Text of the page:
This study had six hypotheses to test. Table 5 contains the results for the hypotheses that are being discussed one by one. The first hypothesis proposed a relationship between authentic leadership and identification with the leader. The obtained results supported the relationship between authentic leadership and identification with the leader (β = 0.888, p = 0.000). The second hypothesis, in this study, conjectured the relation between authentic leadership and LMX. The result presented in Table 5 shows authentic leadership and LMX to be significantly related (β = 0.687, p = 0.000). The third hypothesis states the relationship between identification with the leader and innovative work behavior. The values of path coefficient and the value of p presented in Table 5 show the proposed relationship to be significant (β = 0.483, p = 0.000). The last of the direct hypotheses, purporting a relationship between LMX and innovative work behavior, was also turned out to be significant (β = 0.253, p = 0.000).
Along with the abovementioned direct relationships, this study also proposed a mediating path relating authentic leadership with innovative work behavior. The first proposed linking process between authentic leadership and innovative work behavior was passed through LMX. The results, as shown in Table 5, find LMX to be a significant mediator (β = 0.174, p = 0.000). The second linking mechanism between authentic leadership and innovative work behavior, proposed in this study, went through identification with the leader. The results, as shown in Table 5, support our conjecture of user identification with the leader to be a mediator between authentic leadership and innovative work behavior (β = 0.429, p = 0.000). The results of path analysis are pictorially shown in Figure 2.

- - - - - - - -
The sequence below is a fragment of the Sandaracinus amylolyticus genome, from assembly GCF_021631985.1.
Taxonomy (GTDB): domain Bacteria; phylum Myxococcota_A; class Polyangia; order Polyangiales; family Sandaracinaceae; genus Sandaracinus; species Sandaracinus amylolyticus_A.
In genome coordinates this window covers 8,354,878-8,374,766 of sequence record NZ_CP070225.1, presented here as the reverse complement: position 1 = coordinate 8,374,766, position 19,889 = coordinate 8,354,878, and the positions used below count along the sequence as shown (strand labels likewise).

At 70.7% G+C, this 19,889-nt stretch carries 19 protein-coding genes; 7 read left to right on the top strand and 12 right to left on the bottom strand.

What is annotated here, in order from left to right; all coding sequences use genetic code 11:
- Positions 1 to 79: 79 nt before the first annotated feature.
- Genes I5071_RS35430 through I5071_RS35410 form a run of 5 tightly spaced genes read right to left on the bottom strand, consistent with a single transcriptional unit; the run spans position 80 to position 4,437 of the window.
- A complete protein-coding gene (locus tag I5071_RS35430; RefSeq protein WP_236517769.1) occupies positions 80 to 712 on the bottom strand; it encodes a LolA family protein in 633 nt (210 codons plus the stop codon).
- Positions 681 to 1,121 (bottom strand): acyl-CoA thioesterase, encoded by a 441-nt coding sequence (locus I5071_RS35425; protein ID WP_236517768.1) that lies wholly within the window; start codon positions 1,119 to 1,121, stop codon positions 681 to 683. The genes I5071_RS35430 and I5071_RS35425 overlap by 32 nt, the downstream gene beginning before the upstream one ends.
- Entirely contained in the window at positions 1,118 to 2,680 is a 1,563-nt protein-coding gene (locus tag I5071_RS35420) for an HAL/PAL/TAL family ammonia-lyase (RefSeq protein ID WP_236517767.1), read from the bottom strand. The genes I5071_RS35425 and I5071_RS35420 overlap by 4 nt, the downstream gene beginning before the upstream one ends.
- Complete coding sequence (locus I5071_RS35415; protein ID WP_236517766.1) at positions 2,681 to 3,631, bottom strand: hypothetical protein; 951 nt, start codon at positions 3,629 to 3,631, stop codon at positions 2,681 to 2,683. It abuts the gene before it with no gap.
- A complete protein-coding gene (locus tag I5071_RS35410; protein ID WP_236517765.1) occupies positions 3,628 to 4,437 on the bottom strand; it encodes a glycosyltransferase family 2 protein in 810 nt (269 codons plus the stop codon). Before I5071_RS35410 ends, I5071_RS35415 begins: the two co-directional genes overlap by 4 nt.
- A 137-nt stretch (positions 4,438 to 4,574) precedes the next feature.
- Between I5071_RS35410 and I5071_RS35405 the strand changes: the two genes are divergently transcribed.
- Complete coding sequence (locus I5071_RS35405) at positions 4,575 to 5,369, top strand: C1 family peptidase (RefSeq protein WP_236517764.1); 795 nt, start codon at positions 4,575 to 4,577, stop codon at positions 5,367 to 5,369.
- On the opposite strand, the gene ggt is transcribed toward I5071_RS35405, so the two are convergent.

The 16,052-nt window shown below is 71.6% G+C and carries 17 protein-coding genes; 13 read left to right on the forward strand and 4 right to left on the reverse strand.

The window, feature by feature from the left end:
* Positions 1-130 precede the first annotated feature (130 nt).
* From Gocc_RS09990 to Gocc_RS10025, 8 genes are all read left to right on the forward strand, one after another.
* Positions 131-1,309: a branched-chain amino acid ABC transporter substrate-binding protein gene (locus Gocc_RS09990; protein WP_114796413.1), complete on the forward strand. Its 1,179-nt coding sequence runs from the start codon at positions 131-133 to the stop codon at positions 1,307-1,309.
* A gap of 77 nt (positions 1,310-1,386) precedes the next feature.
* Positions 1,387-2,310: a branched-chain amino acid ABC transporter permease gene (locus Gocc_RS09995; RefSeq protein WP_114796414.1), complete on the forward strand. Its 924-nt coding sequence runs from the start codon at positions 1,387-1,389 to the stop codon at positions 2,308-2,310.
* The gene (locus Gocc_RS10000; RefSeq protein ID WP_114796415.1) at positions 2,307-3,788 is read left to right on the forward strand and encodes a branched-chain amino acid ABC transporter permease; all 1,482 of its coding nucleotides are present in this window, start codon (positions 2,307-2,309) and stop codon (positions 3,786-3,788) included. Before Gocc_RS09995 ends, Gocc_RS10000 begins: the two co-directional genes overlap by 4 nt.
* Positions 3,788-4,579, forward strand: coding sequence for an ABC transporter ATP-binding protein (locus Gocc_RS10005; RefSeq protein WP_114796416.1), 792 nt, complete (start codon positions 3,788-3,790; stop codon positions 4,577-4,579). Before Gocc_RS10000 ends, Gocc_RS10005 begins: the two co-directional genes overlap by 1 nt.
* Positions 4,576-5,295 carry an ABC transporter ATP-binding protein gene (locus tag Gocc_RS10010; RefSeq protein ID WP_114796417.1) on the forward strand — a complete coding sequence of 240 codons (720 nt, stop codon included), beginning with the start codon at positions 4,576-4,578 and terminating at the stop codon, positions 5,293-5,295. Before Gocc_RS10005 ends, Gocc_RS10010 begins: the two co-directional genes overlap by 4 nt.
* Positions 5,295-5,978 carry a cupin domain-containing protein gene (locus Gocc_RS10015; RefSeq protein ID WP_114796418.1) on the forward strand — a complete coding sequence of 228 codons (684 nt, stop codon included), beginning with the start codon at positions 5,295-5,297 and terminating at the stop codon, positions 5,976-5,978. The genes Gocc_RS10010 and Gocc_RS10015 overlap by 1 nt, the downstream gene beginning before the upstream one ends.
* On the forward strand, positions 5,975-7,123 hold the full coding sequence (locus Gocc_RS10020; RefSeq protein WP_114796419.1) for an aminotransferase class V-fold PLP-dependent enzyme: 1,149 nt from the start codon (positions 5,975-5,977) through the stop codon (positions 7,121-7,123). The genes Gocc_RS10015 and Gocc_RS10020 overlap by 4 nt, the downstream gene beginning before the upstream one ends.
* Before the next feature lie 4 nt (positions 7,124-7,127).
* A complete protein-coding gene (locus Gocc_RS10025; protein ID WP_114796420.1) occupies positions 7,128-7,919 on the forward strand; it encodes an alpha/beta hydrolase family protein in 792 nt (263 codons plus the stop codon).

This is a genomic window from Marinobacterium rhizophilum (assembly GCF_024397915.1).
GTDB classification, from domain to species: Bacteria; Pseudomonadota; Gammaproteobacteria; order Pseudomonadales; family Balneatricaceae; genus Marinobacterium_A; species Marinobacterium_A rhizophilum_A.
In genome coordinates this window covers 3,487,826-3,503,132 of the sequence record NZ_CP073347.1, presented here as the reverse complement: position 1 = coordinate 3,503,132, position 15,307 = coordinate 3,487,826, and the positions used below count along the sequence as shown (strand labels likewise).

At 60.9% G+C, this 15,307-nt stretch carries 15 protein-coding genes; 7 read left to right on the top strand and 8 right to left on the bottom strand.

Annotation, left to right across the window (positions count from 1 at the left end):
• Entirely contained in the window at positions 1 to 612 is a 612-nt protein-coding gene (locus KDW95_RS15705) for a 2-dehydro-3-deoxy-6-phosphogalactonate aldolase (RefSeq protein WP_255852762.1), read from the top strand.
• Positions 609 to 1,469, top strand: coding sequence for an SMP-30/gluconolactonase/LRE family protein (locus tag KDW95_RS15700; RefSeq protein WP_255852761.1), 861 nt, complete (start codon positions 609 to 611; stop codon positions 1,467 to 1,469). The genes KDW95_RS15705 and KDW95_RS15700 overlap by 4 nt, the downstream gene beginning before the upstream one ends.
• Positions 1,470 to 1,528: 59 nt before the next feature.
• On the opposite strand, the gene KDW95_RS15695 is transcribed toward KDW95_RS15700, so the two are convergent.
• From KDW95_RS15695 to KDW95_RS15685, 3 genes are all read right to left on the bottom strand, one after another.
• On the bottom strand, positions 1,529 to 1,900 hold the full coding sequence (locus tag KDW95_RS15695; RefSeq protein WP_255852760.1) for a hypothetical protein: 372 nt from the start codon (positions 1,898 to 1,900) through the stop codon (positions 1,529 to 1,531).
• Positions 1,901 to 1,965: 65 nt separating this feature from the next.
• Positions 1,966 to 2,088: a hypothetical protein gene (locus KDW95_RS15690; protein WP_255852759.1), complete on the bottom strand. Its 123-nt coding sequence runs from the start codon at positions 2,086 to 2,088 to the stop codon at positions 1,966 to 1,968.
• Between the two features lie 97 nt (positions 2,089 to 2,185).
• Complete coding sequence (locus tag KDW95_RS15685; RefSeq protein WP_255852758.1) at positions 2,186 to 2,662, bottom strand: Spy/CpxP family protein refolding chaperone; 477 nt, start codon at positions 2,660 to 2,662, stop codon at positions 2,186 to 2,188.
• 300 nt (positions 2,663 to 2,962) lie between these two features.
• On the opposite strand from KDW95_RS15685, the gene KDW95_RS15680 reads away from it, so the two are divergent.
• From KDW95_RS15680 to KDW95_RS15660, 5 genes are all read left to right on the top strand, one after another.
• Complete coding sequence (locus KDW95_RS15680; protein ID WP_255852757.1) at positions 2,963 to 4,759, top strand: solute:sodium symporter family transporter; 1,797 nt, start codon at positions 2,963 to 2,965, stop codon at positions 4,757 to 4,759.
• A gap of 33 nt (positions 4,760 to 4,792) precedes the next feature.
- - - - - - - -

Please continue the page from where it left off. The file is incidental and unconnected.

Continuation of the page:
To unfurl the role of control variables and to evaluate the incremental role of each variable in the model, a hierarchal regression was run. The results given in Table 6 indicate that the three control variables, namely gender, age, and qualification of the respondents, do not significantly contribute to the explanatory power of any of the models. The maximum explanation was found for Model 1 where identification with the leader was a dependent variable (ΔF = 1.901, p = 0.129). We thus find that the control variables do not significantly contribute to the explanatory power of any of the endogenous variables, namely identification with the leader, LMX, and innovative work behavior.